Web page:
Tuesday, July 10, 2012

How To Prevent a Poor Working Relationship

We all have jobs that require working with others.  Occasionally, we discover that the person we’re supposed to work with is reluctant to work with us. Usually it’s a passive resistance, resulting in information withheld or deadlines overlooked. Once in a while it’s a more overt behavior such as verbal outbursts that let you know the person is definitely not inclined to help you. And once in a great while they can be downright obstructive in a sabotage-like manner.
Why can’t they just cooperate? They may feel threatened by your incredible efficiency, intelligence and position of favor by the powers-that-be. They may fear the changes you bring to the group or organization. Or, perhaps they are just terribly overworked.

Whatever the reason, the fact that they are not on the same page with you is frustrating and detrimental to your success. People like this can make work that might otherwise be interesting into something to dread.

It’s na├»ve to assume that everyone you have to work with is happy to help you. The more likely assumption is that they would be happy to help you if they were not already stressed out from ____________(fill in the blank with anything, it doesn’t make much difference what is stressing them). You can help ease some of their stress by clearly laying the groundwork on how to work together.

Setting the foundation about how best to work with one another will make the whole process easier. It also goes a long way toward modeling how to work well with others who may have different goals and priorities. If you manage a team, that’s an invaluable behavior to demonstrate to them.

Schedule a preliminary meeting with your counterpart to determine the process of working together. Let them know that is exactly what it is: “Meeting to Kick Off a Great Working Relationship”, or if you think that is too corny, just give it a title like “Project Preparation”. Share your agenda: “Define mutual roles, responsibilities, goals and expectations (in regard to the X Project)”.

When you meet, redefine the goal of the conversation clearly and begin with the why. Starting with the why is important. You wouldn’t tell everyone in a room “You must exit quickly right now.” They would look at you with a question in their eyes but wouldn’t budge. But if gave them the reason first: “There is a fire in the building next door. You must exit quickly right now”, then you wouldn’t encounter much resistance at all.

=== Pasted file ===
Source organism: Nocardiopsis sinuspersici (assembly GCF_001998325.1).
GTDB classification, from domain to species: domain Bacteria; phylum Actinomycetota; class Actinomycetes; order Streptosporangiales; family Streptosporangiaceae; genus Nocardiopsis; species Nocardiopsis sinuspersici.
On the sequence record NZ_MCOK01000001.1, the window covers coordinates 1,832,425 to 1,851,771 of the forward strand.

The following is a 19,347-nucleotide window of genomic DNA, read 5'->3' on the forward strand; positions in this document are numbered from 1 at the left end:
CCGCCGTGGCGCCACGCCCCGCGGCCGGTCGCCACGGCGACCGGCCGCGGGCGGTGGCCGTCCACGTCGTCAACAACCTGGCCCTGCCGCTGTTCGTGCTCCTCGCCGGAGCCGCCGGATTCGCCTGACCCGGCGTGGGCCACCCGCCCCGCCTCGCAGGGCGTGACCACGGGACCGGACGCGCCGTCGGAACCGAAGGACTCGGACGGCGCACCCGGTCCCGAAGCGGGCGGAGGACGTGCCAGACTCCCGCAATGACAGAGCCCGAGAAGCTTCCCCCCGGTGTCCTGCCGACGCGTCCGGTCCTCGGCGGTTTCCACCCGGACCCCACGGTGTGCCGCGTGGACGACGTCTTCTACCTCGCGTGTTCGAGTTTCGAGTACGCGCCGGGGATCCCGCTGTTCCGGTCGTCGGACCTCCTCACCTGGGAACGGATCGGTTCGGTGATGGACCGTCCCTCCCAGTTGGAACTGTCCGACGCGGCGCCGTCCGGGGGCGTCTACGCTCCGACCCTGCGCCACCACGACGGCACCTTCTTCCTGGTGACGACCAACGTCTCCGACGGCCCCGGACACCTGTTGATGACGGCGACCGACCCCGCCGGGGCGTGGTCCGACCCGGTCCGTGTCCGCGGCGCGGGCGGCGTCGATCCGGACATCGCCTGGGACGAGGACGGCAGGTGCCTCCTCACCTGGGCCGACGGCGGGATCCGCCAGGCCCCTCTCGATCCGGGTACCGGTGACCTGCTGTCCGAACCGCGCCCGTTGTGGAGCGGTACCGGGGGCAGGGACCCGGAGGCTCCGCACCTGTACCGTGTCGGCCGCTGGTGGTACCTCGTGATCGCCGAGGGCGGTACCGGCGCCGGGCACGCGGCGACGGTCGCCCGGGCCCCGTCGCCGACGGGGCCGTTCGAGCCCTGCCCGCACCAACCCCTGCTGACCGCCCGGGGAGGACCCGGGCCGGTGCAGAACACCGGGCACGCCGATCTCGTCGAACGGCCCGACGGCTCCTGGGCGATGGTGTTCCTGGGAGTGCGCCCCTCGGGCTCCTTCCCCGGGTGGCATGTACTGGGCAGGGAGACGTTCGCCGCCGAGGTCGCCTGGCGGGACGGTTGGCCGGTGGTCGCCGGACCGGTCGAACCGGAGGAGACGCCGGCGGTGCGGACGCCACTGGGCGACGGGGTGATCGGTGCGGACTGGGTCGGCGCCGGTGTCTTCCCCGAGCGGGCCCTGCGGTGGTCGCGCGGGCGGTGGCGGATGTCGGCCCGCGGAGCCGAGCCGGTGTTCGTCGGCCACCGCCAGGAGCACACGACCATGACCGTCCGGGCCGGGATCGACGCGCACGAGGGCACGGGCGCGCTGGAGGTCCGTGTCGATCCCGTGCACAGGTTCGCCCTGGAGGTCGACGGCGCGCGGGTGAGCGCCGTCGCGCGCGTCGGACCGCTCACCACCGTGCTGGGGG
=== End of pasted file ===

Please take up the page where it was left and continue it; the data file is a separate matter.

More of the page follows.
The same rationale should be used with every action you want someone to take. To avoid initial resistance, start with the reason. You might say something like: “I want to prevent potential overlap in our roles and responsibilities. I believe that clearly defining our respective responsibilities and expectations of each other will go a long way to avoid any future misunderstandings and will make working together much easier and more productive right from the start. “I’d like to hear what your responsibilities are (regarding this project) first, and then I’ll share."

Besides responsibilities, make sure to cover roles, goals and priorities. And don’t forget expectations. “I also want to share with you my expectations of myself and hear what yours are.”

What are your expectations of yourself in regard to your roles? What do others expect of you and what do you expect of others? For example, if you are speaking with a manager of another department at your same level with whom you need to work on projects, you might say, “My expectations of myself are that I deliver my part on time and communicate with you weekly about the status of the project. If I let you down on this, please remind me. My expectation of you is that you will be upfront and clear about what you need from me and let me know if I am falling behind your expectations in any way. Will you do that? And I’ll do the same for you.”

By stating your expectations in this regard, you establish yourself as an upfront and open communicator and that is what you also expect from them. Later on when you have to call them on a missed deadline, you’ll approach them with a positive attitude, giving them the benefit of the doubt. They will not be surprised or affronted. You expect them to do the same with you. It is all with the ultimate goal of producing a stellar project together.

Knowing and understanding the other’s behavior style will go a long way toward establishing trust and respect. If they prefer a primarily people-oriented style, they will love the fact that you want to better the relationship and will not feel that it will be a good one unless you have a little bit of personal conversation as well. Start off the meeting by asking about their weekend or family, or by complimenting them. Share a little about yourself. It only takes a couple minutes to establish that personal connection.

If their style is task-first, keep the personal chit-chat to zero unless they open it up. Keep the conversation entirely about the issues at hand, define the results you want from the meeting and wrap up the meeting stating what results were achieved. If they are more analytical than directive, assure them that the information they provided was exactly what you wanted. They will be impressed with your efficiency and preparation.

Instead of plunging in full speed ahead with your projects take the time to establish guidelines for a working relationship. Remember to cover these areas right from the start:

1. Roles and responsibilities
2. Goals
3. Priorities
4. Expectations

As Stephen Covey says, “With people, slow is fast and fast is slow.” Your work will go faster and more smoothly if you take the time to lay a solid foundation with your colleagues.


If this Warehouse 13 video isn't showing up, check it out at http://www.hulu.com/watch/258211